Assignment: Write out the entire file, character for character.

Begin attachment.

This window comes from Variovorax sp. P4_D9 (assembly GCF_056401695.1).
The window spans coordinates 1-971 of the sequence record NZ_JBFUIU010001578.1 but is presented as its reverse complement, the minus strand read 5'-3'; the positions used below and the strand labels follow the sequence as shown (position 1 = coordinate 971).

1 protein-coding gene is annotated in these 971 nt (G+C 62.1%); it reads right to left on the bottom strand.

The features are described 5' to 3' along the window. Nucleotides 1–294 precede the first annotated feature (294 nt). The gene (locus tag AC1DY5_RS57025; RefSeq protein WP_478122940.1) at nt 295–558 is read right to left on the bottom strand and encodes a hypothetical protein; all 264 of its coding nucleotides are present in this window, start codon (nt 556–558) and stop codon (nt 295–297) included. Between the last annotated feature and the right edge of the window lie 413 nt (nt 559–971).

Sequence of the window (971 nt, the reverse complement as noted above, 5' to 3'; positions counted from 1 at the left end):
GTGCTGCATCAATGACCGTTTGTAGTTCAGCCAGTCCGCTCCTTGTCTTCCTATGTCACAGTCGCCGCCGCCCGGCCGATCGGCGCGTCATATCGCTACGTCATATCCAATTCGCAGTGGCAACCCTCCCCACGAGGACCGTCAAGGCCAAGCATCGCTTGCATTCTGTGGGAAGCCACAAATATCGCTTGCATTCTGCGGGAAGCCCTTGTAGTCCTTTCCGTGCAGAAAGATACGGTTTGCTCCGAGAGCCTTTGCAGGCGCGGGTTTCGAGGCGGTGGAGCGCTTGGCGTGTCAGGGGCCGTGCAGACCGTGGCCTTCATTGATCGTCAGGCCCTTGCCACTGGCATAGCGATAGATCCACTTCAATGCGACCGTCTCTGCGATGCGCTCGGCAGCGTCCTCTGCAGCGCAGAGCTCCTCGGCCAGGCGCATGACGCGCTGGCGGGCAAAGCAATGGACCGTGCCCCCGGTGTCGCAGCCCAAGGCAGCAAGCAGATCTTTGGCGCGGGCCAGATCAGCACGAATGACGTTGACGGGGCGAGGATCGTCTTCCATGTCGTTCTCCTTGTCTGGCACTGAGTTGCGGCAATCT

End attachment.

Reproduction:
This window comes from Variovorax sp. P4_D9 (assembly GCF_056401695.1).
The window spans coordinates 1-971 of the sequence record NZ_JBFUIU010001578.1 but is presented as its reverse complement, the minus strand read 5'-3'; the positions used below and the strand labels follow the sequence as shown (position 1 = coordinate 971).

1 protein-coding gene is annotated in these 971 nt (G+C 62.1%); it reads right to left on the bottom strand.

The features are described 5' to 3' along the window. Nucleotides 1–294 precede the first annotated feature (294 nt). The gene (locus tag AC1DY5_RS57025; RefSeq protein WP_478122940.1) at nt 295–558 is read right to left on the bottom strand and encodes a hypothetical protein; all 264 of its coding nucleotides are present in this window, start codon (nt 556–558) and stop codon (nt 295–297) included. Between the last annotated feature and the right edge of the window lie 413 nt (nt 559–971).

Sequence of the window (971 nt, the reverse complement as noted above, 5' to 3'; positions counted from 1 at the left end):
GTGCTGCATCAATGACCGTTTGTAGTTCAGCCAGTCCGCTCCTTGTCTTCCTATGTCACAGTCGCCGCCGCCCGGCCGATCGGCGCGTCATATCGCTACGTCATATCCAATTCGCAGTGGCAACCCTCCCCACGAGGACCGTCAAGGCCAAGCATCGCTTGCATTCTGTGGGAAGCCACAAATATCGCTTGCATTCTGCGGGAAGCCCTTGTAGTCCTTTCCGTGCAGAAAGATACGGTTTGCTCCGAGAGCCTTTGCAGGCGCGGGTTTCGAGGCGGTGGAGCGCTTGGCGTGTCAGGGGCCGTGCAGACCGTGGCCTTCATTGATCGTCAGGCCCTTGCCACTGGCATAGCGATAGATCCACTTCAATGCGACCGTCTCTGCGATGCGCTCGGCAGCGTCCTCTGCAGCGCAGAGCTCCTCGGCCAGGCGCATGACGCGCTGGCGGGCAAAGCAATGGACCGTGCCCCCGGTGTCGCAGCCCAAGGCAGCAAGCAGATCTTTGGCGCGGGCCAGATCAGCACGAATGACGTTGACGGGGCGAGGATCGTCTTCCATGTCGTTCTCCTTGTCTGGCACTGAGTTGCGGCAATCT